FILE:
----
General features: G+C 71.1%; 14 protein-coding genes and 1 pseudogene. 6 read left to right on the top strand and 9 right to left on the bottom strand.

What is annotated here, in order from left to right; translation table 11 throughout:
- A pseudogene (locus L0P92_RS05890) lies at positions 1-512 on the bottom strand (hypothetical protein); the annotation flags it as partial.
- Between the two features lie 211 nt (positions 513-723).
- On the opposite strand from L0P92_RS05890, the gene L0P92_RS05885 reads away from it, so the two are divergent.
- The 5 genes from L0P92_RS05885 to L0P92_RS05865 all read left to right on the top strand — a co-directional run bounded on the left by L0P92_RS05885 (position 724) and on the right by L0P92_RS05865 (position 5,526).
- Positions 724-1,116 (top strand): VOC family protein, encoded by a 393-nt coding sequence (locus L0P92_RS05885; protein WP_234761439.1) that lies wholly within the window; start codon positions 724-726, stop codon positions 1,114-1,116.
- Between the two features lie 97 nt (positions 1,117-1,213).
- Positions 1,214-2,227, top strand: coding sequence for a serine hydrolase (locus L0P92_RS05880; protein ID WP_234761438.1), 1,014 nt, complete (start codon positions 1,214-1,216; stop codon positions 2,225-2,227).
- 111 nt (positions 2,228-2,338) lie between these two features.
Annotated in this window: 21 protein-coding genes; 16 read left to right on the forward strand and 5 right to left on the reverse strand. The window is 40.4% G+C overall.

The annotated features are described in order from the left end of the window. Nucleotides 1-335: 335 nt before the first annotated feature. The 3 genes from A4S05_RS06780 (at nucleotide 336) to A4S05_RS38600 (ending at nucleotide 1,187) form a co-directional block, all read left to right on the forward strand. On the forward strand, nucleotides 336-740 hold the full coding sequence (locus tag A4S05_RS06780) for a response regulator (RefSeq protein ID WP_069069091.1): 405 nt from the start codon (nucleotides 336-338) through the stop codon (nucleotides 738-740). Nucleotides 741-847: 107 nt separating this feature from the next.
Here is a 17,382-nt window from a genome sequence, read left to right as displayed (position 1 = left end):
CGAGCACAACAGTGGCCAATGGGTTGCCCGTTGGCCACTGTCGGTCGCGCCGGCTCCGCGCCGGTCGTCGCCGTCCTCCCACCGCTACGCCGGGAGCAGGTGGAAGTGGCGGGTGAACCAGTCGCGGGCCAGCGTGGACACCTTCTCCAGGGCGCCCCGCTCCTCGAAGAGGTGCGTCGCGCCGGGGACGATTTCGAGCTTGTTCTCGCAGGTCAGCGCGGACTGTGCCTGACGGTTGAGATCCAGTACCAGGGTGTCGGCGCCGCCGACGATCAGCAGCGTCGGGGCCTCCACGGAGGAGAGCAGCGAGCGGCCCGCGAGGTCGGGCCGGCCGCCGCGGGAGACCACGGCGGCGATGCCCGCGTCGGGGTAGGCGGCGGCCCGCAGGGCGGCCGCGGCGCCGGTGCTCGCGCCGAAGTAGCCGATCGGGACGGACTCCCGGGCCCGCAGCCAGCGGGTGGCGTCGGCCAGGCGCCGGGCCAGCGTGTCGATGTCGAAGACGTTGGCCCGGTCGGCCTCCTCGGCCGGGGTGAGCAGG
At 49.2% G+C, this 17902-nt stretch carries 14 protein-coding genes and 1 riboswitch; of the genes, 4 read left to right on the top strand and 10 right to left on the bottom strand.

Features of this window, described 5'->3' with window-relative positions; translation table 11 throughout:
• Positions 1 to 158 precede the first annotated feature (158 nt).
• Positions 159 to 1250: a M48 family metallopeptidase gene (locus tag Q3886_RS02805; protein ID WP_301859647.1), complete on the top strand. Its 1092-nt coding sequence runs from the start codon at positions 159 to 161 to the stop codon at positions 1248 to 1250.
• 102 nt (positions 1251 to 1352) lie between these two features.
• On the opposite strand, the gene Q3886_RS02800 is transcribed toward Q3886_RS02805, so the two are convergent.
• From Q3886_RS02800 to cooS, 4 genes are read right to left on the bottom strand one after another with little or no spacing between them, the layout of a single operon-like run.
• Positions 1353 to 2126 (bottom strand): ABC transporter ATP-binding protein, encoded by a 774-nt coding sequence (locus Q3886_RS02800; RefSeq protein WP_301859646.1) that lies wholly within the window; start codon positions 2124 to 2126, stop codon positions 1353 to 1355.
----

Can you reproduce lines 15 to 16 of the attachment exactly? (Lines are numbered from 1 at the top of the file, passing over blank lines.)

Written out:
At 49.2% G+C, this 17902-nt stretch carries 14 protein-coding genes and 1 riboswitch; of the genes, 4 read left to right on the top strand and 10 right to left on the bottom strand.

Features of this window, described 5'->3' with window-relative positions; translation table 11 throughout: